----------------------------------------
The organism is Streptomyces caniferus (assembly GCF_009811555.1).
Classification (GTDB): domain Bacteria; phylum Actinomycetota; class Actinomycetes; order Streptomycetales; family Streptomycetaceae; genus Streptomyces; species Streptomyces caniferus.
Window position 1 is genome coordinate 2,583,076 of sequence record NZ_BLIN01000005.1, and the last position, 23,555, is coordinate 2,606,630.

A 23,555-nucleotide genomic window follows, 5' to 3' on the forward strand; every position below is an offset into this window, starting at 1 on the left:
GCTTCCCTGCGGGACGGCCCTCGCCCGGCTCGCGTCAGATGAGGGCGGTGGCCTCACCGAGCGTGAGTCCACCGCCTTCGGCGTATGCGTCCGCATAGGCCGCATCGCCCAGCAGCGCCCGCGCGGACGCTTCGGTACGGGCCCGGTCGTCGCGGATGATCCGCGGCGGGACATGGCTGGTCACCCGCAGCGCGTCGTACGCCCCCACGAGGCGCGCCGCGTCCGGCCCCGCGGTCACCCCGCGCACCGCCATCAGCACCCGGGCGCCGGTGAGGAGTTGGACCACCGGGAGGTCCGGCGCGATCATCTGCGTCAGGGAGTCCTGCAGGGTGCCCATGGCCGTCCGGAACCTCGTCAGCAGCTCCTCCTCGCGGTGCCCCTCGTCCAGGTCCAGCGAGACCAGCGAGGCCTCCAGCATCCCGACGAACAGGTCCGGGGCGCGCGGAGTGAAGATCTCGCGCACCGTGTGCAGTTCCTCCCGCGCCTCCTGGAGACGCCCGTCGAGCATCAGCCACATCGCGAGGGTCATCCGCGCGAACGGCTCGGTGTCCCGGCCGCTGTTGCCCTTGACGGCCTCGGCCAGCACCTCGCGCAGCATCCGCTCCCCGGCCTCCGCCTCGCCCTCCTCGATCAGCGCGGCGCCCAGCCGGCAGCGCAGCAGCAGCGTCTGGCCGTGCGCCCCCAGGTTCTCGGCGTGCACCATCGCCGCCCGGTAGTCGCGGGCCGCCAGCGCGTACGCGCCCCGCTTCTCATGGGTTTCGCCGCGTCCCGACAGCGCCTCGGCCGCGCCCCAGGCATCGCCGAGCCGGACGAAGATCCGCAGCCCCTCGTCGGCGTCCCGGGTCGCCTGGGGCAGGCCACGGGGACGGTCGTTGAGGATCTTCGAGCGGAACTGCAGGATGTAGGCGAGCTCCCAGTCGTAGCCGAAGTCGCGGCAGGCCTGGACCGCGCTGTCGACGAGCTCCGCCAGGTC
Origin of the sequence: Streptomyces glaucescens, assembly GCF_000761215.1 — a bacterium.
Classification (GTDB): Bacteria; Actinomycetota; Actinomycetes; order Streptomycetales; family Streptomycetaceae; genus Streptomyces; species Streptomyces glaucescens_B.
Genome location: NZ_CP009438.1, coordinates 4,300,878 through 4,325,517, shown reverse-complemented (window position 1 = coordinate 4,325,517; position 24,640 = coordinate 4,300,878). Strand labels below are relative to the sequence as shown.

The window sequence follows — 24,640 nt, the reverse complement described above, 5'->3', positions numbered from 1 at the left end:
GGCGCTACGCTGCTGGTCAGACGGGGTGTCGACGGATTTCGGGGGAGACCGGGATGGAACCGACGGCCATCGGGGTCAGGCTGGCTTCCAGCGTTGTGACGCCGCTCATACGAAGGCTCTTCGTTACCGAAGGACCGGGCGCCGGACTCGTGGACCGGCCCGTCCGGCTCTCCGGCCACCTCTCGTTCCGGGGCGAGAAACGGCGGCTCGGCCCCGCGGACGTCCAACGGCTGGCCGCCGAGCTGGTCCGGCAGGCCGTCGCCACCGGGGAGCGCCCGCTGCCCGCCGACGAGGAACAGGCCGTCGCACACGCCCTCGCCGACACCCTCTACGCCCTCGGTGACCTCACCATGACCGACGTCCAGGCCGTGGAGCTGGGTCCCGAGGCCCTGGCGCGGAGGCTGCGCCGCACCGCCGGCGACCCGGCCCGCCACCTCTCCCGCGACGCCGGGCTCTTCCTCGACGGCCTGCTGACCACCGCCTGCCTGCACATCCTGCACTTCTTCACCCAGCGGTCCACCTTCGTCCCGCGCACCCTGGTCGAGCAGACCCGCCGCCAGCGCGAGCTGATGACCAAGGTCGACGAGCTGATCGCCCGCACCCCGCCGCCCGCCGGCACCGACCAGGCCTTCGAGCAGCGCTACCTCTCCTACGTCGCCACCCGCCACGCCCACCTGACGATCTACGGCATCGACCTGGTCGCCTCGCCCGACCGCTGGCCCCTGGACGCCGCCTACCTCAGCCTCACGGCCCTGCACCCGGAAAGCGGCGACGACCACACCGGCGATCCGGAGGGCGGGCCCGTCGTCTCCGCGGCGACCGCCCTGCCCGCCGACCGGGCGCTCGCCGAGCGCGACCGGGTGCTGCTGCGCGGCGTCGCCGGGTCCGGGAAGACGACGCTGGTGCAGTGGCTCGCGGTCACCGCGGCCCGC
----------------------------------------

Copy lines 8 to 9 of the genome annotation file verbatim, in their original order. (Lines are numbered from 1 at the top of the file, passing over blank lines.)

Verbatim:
Genome location: NZ_CP009438.1, coordinates 4,300,878 through 4,325,517, shown reverse-complemented (window position 1 = coordinate 4,325,517; position 24,640 = coordinate 4,300,878). Strand labels below are relative to the sequence as shown.

The window sequence follows — 24,640 nt, the reverse complement described above, 5'->3', positions numbered from 1 at the left end: